Cosmetics without Cancer
Chemicals linked to cancer have no place in anyone’s beauty routine, yet cancer-causing chemicals are present in many different types and brands of cosmetics and personal care products found on store shelves across the United States. Due to an outdated and weak law governing cosmetics, carcinogens have not been banned – or are even restricted – for use in cosmetics in the U.S.
The Campaign for Safe Cosmetics, a project of the Breast Cancer Prevention Partners, launched its “Cosmetics Without Cancer” Campaign to secure agreements from major cosmetics makers to take immediate action to eliminate cancer-causing chemicals from products.
Companies targeted by the Campaign include:Unilever
While you might not recognize the cosmetic giant Unilever by name, adults and kids alike are loyal consumers of many of its popular brands like Suave, Axe, Caress, Dove, Degree, and Clear. Campaign for Safe Cosmetics research uncovered:
- Formaldehyde-releasing preservative DMDM hydantoin in Suave shampoos and conditioners and Axe hair products;
- Sodium laureth sulfate, a chemical which is linked to 1,4-dioxane contamination, in Caress body washes and Dove shampoos and conditioners, and Clear shampoos and conditioners; and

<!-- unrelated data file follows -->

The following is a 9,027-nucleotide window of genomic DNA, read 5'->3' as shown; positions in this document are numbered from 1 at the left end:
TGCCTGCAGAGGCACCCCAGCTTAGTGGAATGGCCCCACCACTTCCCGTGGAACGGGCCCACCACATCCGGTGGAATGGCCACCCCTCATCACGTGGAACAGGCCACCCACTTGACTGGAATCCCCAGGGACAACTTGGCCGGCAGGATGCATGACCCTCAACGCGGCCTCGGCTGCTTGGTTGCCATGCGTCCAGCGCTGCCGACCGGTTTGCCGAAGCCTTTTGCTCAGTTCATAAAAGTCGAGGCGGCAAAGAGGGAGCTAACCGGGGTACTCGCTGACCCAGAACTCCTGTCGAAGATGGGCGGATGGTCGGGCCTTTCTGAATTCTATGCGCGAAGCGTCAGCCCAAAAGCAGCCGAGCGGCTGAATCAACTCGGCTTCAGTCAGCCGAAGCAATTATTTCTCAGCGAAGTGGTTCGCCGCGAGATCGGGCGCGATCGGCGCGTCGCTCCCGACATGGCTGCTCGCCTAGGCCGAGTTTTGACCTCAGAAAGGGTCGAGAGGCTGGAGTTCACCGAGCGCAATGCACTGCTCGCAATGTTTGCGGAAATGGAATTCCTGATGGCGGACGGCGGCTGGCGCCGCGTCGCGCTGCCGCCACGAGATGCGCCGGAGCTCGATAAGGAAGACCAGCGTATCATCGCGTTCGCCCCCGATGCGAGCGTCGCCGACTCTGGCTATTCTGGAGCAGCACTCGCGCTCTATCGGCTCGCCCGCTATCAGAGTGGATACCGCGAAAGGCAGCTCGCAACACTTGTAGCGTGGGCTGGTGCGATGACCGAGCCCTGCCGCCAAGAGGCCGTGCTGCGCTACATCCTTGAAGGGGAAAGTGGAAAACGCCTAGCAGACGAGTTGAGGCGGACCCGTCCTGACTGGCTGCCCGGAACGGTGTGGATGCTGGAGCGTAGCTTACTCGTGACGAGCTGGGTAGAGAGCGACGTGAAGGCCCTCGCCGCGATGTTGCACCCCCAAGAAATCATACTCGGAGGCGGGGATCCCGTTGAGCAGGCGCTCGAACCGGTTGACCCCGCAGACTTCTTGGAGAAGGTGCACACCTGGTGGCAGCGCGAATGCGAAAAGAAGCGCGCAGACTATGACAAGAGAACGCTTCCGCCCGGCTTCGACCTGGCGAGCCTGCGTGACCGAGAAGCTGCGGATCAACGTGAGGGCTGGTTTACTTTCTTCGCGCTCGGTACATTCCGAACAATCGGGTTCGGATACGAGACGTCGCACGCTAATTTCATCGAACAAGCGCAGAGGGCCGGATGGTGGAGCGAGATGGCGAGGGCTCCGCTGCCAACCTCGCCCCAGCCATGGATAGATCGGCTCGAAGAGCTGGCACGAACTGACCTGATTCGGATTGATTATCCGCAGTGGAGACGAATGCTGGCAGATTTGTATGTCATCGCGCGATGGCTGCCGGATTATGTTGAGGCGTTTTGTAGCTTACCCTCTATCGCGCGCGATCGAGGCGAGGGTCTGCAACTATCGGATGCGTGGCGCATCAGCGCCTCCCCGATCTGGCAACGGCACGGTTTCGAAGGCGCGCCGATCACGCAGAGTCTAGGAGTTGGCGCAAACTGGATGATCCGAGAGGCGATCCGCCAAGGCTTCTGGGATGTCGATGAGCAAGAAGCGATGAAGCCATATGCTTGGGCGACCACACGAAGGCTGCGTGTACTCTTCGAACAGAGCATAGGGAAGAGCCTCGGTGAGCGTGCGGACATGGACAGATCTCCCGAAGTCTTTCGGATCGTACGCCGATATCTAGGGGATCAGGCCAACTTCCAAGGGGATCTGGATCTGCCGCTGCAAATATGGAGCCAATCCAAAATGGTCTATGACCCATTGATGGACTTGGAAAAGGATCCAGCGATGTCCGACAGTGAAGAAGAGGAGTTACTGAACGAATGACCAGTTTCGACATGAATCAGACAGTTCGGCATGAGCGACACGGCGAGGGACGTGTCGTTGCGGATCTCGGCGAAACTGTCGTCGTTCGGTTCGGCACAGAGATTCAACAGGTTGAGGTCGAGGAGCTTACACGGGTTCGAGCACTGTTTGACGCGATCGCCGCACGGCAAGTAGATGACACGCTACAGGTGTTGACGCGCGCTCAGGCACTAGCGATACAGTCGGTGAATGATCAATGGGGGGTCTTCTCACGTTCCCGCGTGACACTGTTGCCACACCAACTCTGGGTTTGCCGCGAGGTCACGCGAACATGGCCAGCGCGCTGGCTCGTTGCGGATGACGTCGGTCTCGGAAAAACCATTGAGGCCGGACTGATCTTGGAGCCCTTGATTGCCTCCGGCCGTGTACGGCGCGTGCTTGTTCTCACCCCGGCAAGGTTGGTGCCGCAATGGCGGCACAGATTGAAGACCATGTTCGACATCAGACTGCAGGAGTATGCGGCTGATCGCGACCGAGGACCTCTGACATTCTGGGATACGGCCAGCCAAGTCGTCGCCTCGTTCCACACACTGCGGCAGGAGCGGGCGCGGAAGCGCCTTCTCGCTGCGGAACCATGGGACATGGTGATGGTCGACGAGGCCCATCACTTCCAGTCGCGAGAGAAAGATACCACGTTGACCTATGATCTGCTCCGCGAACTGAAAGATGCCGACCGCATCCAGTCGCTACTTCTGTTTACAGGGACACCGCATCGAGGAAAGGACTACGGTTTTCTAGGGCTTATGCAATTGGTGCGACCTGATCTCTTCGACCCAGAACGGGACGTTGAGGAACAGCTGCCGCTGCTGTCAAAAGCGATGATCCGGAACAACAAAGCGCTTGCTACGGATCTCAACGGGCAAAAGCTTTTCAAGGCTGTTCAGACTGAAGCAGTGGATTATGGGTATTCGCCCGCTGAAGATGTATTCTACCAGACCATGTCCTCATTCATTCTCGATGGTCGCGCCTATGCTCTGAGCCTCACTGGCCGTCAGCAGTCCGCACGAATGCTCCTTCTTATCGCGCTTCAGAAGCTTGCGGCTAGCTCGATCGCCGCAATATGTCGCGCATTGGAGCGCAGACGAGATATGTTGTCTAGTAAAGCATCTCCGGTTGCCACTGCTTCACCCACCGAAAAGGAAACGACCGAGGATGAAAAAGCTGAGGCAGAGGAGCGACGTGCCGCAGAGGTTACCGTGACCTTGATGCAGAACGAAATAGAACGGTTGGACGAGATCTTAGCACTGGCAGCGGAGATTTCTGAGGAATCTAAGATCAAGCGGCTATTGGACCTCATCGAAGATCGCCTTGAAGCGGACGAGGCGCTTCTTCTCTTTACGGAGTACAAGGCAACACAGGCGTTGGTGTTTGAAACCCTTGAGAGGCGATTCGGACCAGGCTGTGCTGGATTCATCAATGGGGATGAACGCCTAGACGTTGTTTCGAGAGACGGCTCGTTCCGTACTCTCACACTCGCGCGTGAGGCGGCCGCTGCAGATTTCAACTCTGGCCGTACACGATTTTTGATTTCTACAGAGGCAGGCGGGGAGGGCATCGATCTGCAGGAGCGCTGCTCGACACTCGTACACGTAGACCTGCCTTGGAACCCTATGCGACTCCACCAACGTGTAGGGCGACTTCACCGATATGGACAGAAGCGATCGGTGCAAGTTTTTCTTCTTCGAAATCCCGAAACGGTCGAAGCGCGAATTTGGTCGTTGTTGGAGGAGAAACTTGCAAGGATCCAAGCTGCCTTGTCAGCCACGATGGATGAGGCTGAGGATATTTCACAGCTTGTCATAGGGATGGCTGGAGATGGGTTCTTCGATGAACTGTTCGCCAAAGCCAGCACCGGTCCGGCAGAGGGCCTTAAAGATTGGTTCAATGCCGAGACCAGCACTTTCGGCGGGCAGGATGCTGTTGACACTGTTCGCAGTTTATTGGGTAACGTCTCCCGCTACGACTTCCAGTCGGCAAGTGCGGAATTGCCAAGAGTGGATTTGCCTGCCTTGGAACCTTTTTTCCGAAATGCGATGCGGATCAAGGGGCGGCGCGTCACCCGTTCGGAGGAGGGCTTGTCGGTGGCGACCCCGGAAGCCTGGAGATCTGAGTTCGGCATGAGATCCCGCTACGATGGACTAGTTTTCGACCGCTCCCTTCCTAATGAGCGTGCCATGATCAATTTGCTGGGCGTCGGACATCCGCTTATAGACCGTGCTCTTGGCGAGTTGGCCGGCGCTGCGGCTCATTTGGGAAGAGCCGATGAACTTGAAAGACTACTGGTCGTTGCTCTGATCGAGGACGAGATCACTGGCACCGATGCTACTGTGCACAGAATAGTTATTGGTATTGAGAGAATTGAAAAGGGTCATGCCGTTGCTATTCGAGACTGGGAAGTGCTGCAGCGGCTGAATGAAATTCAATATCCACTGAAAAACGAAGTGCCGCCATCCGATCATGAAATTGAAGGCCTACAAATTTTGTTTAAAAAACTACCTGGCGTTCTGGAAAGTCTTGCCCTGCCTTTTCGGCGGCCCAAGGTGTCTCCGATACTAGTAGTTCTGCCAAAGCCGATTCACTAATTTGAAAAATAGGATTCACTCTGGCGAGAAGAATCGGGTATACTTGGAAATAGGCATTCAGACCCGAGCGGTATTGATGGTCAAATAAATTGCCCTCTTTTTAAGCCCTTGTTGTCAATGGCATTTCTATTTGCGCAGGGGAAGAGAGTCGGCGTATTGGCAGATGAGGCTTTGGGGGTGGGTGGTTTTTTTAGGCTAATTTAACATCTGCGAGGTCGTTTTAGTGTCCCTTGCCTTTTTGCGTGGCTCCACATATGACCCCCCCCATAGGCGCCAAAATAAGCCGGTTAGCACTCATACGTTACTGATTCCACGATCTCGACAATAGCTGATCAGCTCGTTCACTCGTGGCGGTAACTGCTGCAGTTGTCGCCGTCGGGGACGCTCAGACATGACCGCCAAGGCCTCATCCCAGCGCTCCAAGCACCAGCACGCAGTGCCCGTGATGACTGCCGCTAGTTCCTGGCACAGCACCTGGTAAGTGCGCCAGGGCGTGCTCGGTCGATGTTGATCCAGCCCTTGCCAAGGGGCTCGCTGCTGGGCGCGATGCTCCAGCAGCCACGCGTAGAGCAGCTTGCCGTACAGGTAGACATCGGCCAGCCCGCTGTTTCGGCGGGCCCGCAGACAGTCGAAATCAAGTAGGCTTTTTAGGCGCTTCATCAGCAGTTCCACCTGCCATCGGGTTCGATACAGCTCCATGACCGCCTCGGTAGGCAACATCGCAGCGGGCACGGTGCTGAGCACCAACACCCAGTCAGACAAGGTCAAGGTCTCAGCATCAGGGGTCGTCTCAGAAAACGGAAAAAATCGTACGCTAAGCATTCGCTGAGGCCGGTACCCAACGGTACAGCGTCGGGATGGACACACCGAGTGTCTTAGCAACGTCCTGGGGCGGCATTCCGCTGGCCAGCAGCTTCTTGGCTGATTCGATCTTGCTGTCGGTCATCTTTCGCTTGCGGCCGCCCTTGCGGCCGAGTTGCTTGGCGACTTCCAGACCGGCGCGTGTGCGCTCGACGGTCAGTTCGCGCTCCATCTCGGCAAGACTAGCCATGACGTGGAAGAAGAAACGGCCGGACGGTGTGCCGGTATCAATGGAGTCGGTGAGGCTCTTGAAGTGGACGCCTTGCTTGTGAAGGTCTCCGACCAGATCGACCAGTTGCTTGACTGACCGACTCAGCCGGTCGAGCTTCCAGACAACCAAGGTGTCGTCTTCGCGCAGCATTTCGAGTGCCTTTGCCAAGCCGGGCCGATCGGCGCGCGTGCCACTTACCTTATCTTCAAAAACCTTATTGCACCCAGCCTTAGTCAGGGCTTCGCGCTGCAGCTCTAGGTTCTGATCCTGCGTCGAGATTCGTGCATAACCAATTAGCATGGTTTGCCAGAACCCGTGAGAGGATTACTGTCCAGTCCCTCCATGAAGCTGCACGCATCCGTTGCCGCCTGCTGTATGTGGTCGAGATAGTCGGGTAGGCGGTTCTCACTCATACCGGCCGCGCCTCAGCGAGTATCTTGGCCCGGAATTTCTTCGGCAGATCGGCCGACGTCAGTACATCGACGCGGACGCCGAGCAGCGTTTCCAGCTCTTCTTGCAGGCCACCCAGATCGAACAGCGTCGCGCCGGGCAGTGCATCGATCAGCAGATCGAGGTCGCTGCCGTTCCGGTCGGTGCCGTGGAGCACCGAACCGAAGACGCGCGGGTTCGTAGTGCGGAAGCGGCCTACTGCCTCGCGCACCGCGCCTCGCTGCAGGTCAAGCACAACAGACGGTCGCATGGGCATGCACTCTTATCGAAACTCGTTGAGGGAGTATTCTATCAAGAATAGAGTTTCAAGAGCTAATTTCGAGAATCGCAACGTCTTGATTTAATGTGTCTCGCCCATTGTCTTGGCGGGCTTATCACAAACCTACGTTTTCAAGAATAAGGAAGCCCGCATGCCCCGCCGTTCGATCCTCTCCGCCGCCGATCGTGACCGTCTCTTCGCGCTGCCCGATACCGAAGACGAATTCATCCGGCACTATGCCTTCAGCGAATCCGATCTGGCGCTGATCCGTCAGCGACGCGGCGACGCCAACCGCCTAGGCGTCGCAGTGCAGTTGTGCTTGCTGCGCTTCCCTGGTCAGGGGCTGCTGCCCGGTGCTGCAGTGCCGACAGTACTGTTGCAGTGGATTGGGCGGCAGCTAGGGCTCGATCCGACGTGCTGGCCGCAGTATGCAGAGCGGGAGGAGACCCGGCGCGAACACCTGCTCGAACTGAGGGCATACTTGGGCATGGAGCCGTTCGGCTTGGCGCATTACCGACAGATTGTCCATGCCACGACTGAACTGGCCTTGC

- Fragrance, a catch-all term for a chemical concoction which can contain carcinogens, endocrine disruptors, and environmental toxicants alike, in every Unilever brand we researched!
- As the third largest personal care products company in the world, generating $16 billion in beauty sales annually, Unilever can and should do better.
L’Oreal is the world’s largest cosmetics maker, owning iconic beauty brands Maybelline and Garnier. An investigation by the Campaign found carcinogens in L’Oreal eye makeup, anti-aging creams, nail polish and hair products.
Kids’ products aren’t free of cancer-causing chemicals either. The Campaign found DMDM hydantoin in L’Oreal Kids 2-in-1 shampoos, a chemical that releases the carcinogen formaldehyde to preserve the product.
P&G is the nation’s largest maker of personal care products, including Cover Girl, Max Factor, Pantene, Olay, Herbal Essences and Miss Jessie’s hair products. Campaign for Safe Cosmetics research found carcinogens in Cover Girl blushes, mascaras, and eye shadows, Max Factor mascara, Olay anti-aging creams and more.
In 2013, over 50,000 people signed a petition or action alert demanding that cosmetics giant Revlon remove certain toxic chemicals linked to breast cancer and women’s reproductive diseases. We didn’t back down, and in December 2014, Revlon agreed to remove two formaldehyde-releasing chemicals and cocamide DEA, as well as other dangerous substances from women’s makeup and personal care products!